Why I Hate Ripperology

Let me honest here, I abhor the titles “Ripperology” and “Ripperologist” – although I enjoy the company of and greatly admire individual “ripperologists.”


Quite simply because they are non-terms, invented by people who study – or studied – the subject of the Whitechapel murders and wanted to make their studies sound grand and important.


It reminds me of the old Maureen Lipman BT adverts where her grandson, Anthony, tells her that he failed all his exams except for pottery and sociology – “an ology,” her character, Beattie (get it?), responds, “he gets an ology and he says he’s failed. You get an ology, you’re a scientist.”

If you haven’t seen the advert, or you don’t remember it, here is a nostalgic blast from the past.


The advert was mocking the pretentious aspirations of the education system in the 1980s, and the fact that so many subjects had “ology” tacked on to them in order to make them sound impressive and important.

In fact, in the majority of cases it meant absolutely nothing.

It was around this time that the terms “ripperologist” and “ripperology”  began to creep into the lexicon of true crime studies – having been coined, I believe, by the late Colin Wilson (1931 – 2013) –  as those who studied the Jack the Ripper atrocities saw an opportunity to legitimise their interest.

Nowadays, the publishing world, the internet, even Facebook are filled with “Ripperologists”, who have found themselves trapped in a sort of existential world of self-proclaimed expertise or specialism.

“My name’s Richard, and I’m a Ripperologist”, you can imagine yourself spouting, as your fellow self ordained Ripper buffs nod in recognition and respond with, “hi Richard.”


But “ripperolgy” per se simply doesn’t exist.

In fact, that well known expert on what does and doesn’t exist as a word or a subject – my spell check – is, as I type this, underlining it in red – although I will conceded that it recognises ripperologist, but not ripperologists, plural, go figure that one out!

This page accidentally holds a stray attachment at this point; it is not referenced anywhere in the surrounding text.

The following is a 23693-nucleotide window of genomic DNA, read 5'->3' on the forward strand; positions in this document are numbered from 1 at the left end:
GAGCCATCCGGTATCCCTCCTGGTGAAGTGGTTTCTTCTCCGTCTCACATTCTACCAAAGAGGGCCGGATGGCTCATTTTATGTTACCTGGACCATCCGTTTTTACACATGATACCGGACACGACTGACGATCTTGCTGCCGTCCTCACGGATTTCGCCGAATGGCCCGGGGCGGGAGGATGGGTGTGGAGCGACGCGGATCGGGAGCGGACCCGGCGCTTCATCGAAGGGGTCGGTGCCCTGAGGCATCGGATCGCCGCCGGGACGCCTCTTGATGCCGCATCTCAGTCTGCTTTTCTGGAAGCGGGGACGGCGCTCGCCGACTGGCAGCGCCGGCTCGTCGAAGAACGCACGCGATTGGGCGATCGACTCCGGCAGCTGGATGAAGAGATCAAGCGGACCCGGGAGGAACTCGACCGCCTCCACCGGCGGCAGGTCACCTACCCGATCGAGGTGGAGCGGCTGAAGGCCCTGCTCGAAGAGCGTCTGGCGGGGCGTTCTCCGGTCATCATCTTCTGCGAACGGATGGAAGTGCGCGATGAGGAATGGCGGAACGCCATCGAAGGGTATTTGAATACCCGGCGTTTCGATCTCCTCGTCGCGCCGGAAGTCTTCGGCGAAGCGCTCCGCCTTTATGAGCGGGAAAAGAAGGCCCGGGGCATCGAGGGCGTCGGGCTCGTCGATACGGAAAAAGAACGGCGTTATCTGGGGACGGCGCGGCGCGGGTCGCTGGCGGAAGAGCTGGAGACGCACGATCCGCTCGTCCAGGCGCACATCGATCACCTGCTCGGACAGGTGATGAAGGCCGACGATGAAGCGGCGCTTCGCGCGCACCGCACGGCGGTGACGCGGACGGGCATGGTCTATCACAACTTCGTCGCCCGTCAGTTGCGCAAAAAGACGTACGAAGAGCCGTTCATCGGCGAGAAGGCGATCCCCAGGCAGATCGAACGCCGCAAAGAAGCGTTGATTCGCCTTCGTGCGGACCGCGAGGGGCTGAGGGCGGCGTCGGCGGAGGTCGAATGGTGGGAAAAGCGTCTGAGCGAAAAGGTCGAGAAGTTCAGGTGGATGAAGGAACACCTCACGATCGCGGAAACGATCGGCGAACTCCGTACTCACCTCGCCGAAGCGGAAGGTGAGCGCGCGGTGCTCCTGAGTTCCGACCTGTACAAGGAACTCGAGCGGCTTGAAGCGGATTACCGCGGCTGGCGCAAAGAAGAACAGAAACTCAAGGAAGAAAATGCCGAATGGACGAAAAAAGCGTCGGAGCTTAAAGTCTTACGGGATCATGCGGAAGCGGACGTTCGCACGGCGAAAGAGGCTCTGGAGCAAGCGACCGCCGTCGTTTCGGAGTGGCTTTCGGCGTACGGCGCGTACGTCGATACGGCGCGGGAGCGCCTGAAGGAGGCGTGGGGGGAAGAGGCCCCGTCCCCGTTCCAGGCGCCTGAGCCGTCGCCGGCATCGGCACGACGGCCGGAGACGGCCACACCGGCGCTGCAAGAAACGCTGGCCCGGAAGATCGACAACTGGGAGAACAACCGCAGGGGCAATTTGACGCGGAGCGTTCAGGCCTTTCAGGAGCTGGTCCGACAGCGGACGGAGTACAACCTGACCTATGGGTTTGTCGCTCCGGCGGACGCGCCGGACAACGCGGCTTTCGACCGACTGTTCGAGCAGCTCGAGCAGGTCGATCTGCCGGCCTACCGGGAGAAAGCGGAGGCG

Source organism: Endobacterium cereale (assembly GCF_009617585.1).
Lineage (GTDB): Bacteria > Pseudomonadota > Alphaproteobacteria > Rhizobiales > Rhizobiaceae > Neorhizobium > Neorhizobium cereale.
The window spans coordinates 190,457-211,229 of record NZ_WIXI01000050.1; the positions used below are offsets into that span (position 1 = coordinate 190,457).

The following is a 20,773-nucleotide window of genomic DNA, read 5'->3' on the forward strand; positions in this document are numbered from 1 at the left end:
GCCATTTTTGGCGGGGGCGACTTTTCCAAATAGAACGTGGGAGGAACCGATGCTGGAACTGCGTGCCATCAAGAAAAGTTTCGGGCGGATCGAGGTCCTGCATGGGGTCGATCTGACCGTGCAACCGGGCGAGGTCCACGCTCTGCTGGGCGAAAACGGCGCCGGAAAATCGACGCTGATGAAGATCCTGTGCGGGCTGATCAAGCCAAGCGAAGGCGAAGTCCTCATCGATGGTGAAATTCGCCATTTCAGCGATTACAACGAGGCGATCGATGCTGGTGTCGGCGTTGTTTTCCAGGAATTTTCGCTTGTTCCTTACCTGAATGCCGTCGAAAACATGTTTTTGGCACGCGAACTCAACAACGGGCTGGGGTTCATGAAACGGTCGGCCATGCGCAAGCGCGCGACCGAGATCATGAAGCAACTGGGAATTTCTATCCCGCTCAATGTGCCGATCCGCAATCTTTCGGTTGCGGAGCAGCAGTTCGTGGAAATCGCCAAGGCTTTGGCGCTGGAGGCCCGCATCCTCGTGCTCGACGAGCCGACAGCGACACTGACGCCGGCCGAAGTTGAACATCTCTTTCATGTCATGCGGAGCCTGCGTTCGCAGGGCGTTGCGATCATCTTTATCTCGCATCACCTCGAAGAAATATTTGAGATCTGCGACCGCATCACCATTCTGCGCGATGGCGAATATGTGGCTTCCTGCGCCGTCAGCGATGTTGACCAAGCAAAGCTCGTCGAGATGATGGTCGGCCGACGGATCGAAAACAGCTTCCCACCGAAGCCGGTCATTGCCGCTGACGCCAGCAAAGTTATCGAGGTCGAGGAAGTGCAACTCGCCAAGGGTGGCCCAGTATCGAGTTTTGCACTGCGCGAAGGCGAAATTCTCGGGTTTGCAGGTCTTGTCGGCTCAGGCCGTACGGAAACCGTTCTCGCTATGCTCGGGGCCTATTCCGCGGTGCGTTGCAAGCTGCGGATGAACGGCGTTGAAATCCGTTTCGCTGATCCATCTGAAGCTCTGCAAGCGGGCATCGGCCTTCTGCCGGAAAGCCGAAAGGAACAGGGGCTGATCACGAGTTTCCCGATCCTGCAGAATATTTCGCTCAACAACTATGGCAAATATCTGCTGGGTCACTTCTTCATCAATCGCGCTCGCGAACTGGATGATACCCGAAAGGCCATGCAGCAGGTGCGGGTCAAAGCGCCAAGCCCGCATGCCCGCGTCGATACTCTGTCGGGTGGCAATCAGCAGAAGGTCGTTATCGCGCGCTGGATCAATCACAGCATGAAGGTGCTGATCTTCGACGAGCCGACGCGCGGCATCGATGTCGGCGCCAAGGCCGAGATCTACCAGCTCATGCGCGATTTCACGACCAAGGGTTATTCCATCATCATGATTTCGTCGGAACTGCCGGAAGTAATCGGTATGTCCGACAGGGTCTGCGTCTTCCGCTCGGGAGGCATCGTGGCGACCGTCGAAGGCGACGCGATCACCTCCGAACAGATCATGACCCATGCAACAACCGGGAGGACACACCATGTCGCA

And, let’s expand on this. We don’t talk about someone who studies Charles Dickens as a “Dickensologist”, or someone who studies Shakespeare as a “Shakespeareologist.”

So why do we have this need to have to attempt to legitimise the study of the Jack the Ripper crimes with a term that is, in fact, as fictional as the name from which it is derived?


I would suggest that the use of the term  actually reinforces a stereotype of those who study the case that has crept in in recent years as lone keyboard warriors trading insults from their mother’s cellar or basement.

And yet – and I can speak from a great deal of experience having, over the years, met some wonderful and very social Whitechapel murders historians – the majority of those who study the case are anything but keyboard warriors.

They are friendly, caring people and are pleasant to hold conversations with.

Yes, there are a few fanatics in the field who are probably hammering the keyboard in their mother’s basement, as they call anyone who doesn’t agree with their particular suspect all the names under the sun – but they are, very much a minority.


Ripperologist and Ripperology are so 1980s. What’s wrong with being an historian, true crime historian, crime historian or social historian?

I must confess that I wince when anyone introduces me as a “Ripperologist”, as I absolutely despise the term, and think that it cheapens serious study.

Am I the only one who feels like that?

Come on over to the Facebook Page and let me know if you agree or disagree with my detestation of “Ripperology.”

But please be nice!